Slovenia is one of only three EU member-states visited by the Russian president Vladimir Putin this year. The visit was strictly informal, yet for Slovenia, Russia is the most important market outside EU. Moreover, due to the long friendship between the largest and the most western Slavic nations Slovenia often plays a role of bridge between Russia and the West.
100 years ago a deadly avalanche buried over a hundred Russian prisoners of war building an Austrian military road over Vršič pass in the Julian Alps during WW I. In memory of the victims Slovenians built a commemorative chapel and cared for the monument for decades. Over the years the Russian memorial chapel (located just a stone's throw away from the Alpine tourist resort Kranjska Gora) evolved into a symbol of Slovenian – Russian friendship: the largest and one of the smallest (and most Western) Slavic nations have never harmed each other. Slovenia was not a member of the Warzsaw Pact and is one of the very few Slavic countries which has never been occupied or attacked by Russia.
The centennial ceremony in memory of the Russian victims held in July was attended by Russian president Vladimir Putin. It is only Putin's third visit to a European country his year as Russia is under sanctions for its involvement in the Ukrainan conflict. The visit was strictly informal. Still, Putin was accompanied by a delegation with five ministers, including the minister of the economy, and represnetatives of many Russian companies. Even though Slovenian president Pahor stressed the »differences in the two countries’ relations over their positions on certain pressing issues«, the visit put strong emphasis “on bilateral issues and business ties.”
It is hardly surprising. For Slovenia, Russia is the key economic partner and the largest non-EU export market. Slovenia's exports to Russia exceeded 1 billion euros in 2013 before the economic sanctions. After 2014 those fell, yet still reached almost 800 million in 2015. The import numbers are much lower: around 230 million euros in 2015.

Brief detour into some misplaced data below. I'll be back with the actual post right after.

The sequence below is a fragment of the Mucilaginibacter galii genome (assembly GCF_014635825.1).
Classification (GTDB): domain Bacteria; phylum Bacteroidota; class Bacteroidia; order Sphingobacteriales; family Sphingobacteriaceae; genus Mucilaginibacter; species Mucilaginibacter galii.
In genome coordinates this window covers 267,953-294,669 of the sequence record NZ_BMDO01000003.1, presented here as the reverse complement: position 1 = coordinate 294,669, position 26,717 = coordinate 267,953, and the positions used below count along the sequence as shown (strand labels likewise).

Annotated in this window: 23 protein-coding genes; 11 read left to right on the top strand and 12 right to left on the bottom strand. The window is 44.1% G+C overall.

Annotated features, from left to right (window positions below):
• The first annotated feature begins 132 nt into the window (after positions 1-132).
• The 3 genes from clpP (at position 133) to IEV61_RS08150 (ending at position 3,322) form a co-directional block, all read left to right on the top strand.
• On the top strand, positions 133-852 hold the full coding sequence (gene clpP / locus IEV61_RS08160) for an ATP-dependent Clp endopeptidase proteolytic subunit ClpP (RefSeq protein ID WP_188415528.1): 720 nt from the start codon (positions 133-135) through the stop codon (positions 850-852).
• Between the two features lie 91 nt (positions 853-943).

Pharmaceuticals are the number one Slovenian product being exported into Russia: in 2015 pharmaceuticals represent 37 percent of the total trade with Russia. Other exports include machinery, electronics and various chemical products. Unsurprisingly, what Slovenia imports from Russia are mostly fossil fuels including gas (70 percent).
The halted Blue Stream project bringing gas from the Caspian area to Southern Europe would have been by far the largest Russian investment in Slovenia. The Russian economic delegation accompanying Putin this summer also talked about potential “big economic projects” which Russian investors would bring to Slovenia. Yet so far Russian investments in Slovenia have been scarce. Russians invest mostly in hotels and spas – unsurprisingly, as Slovenia is quite popular among Russian middle class tourists. One notable exception is SIJ: Slovenian Steel Group. Owned by the Russian Koks corporation, SIJ is one of the largest producers of stainless and special steels in Europe and the world’s tenth largest industrial knife manufacturer.
On the other hand, the value of Slovenian investment to Russia is over 300 million euros – almost 6 percent of all Slovenian investments abroad and six times over the value of Russian investments in Slovenia. Slovenian businesspeople know the Russian market with all its idiosyncrasies well – in fact Slovenia often describes itself as the best bridge between Russia and the West. A role which Slovenians have often played since Sigismund von Herberstein from the small Slovenian town of Vipava was sent to Russia as an ambassador for the Holy Roman Emperor in the early fifteenth century.